When we talk about medium-level tactics, we will find ourselves talking about deployment and grouping decisions. Unlike micromanagement, tactics involves coordinating a groups of units to do a specific task. On common knowledge found in “Warcraft3” is coordinating units to block enemy retreat using area effect attacks or block terrain bottlenecks using units (e.g stand on a bridge that allows a few units to pass at a time). Tactical decisions requires the knowledge of common tactics and their counter-tactics.
When we talk about low level micro-management, we will find that expert human players has developed a micro-management techniques applicable to nearly all RTS games. “Dancing” technique is about a specific use of ranged units in which a group of ranged units hold a ranged attack simultaneously, then “dancing” back during their “cooldown” (i.e the time needed by a unit after each attack to perform a new attack). This dancing allows the weak ranged units to stay away from the melee battle area during cooldown. We call “dancing” a micro-management technique because it involved the detailed control of the individual unit moves. When a micro-management is absent the units will receive their orders in response to the high-level directives as “Attack” using their simple built-in behaviors (e.g path finding, obstacle avoidance, etc …).
In RTS game, the map is partially revealed using “fog of war”, this requires from the player to send scouts across the map to find enemy base position, and know the nature of his economic build-up (this reveals the strategy the enemy is likely to follow) and knowing the physical layout of the base (whether the base is heavily defended).
The software framework of the developed agent consists of the ABL(A Behavior Language), a reactive planning language connected to the Wargus RTS engine.
The agent is composed of distinct managers each of which is responsible for one or more of the major tasks mentioned in the Expert RTS Play section. The agent consist of strategy, production, income, tactical and resource manager.
The factoring the agent based on the expert play tasks, it is easier to modify individual managers and measure the effect of each manager on the overall performance when increasing or decreasing the competence of each manager.
The strategy manager is responsible for high-level strategic decisions. The first task is to determine the proper initial order in which to construct buildings and units.
The InitialStrategy module utilize the recon manager to know the distance to the enemy base, this distance determines is used to choose the proper strategy. If the enemy base is close then a rush attack strategy is applicable in which 1 barrack is built and some units are produced without building a second farm. This gives the agent the advantage to defend against early enemy attacks, and also has the potential to make an early attack (aka rush attack). If the enemy base is far then there is time to make a robust economy and produce huge military before engaging in a battle.
The TierStrategy module has the highest priority recurring task in the strategy manager. At each level of the three tiers in Wargus, TierStrategy responsibility include: maintaining a unit cap control with regards to the production capacity, constructing units and buildings superior to that of the opponent, and attacking when the agent has military unit advantage.
TierStrategy starts making decisions after the initial building order controller by the InitialStrategy is complete. A primary responsibility for the TierStrategy is to determine which kind of building or unit to produce during the game past the initial build order. TierStrategy is also responsible for determining when to attack given the number of military units controlled by the agent vs the opponent.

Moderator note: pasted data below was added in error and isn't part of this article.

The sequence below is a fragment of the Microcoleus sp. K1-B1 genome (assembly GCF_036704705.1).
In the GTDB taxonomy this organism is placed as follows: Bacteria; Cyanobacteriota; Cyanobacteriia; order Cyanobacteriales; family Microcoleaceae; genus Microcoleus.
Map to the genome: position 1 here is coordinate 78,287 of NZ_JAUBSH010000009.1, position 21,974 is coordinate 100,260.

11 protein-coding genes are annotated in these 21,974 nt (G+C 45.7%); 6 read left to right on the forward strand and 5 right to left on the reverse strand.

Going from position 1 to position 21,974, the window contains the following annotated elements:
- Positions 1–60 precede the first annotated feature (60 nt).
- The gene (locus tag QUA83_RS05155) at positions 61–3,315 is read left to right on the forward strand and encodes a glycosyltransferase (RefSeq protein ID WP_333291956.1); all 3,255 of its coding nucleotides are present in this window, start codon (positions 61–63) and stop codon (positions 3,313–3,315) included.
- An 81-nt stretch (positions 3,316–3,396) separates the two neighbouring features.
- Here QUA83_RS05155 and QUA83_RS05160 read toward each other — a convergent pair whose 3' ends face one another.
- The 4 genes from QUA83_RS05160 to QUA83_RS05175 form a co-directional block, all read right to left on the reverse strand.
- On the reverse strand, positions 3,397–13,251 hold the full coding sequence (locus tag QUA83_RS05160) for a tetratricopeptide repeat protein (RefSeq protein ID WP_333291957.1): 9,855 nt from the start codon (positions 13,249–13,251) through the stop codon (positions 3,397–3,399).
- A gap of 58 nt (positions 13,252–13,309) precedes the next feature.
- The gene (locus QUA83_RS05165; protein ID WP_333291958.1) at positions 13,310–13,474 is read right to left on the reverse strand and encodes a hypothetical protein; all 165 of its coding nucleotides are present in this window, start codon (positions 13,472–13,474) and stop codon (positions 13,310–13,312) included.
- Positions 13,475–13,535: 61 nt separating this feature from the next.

The income manager is responsible for the details of controlling workers who gather resources, releasing workers for construction and repair tasks, and maintaining wood to gold ration set by the strategy manager.
The production manager is responsible for constructing units and buildings, It has modules that serve 3 priority queues: units construction priority queue, buildings construction priority queue, a queue for repeated cycles of unit and buildings construction.
The production manager should also apply what is called “resource locking”, which is about subtracting the required building resources virtually from the current physical resource, that is because there is a time passed between the time of taking the construction decision and the time the worker reach his destination to start building.
The tactics manager takes care of unit tasks pertaining to multi-unit military conflicts. There are three modules, the first module assigns military units to groups, the second module keep military units on task by making sure they don’t go off the course, the third module removes slain units from military units groups.
The tactics manager provides an interface for the high-level control of the military groups to be sued by the strategy manager. All basic military unit commands are made available to the strategy manager (e.g: move, attack, stand group, patrol, etc…), also more abstract commands are available (e.g: attack enemy base).
The recon manager is responsible to provide the other managers with aggregate information (e.g number of workers and military units the opponent has). The current academic and commercial RTS AI make the assumption of perfect information (i.e ignoring the “fog of war”) which makes the environment fully observable. The developed agent removed this perfect information assumption to allow the recon manager to hold reconnaissance task (e.g send scouts across the map to gather information).
This section describes the relation between the managers, and how the individual managers competencies are integrated to play a complete game. Next the paper talked about the effect of the removal of a certain manager from the system. The results were logical and can be deduced using the rule of thumb.
This section shows that the integrated agent performed well against two scripted agents: Solider`s rush and Knight`s rush. Each script was tested on a different map size, medium and large. The agent played 15 game for each combination between a map and a scripted opponent.
The many of the losses suffered by the developed agent where due to the lack of sophistication in the tactics manager. Specifically, the tactics manager fails to concentrate military units in an area in either offensive or defensive situations. When many parallel decision are made else where in the agent, small delays are introduced when sending commands to units. causing units to trickle towards engagement and be easily defeated. A future work is to be done in the units formation management.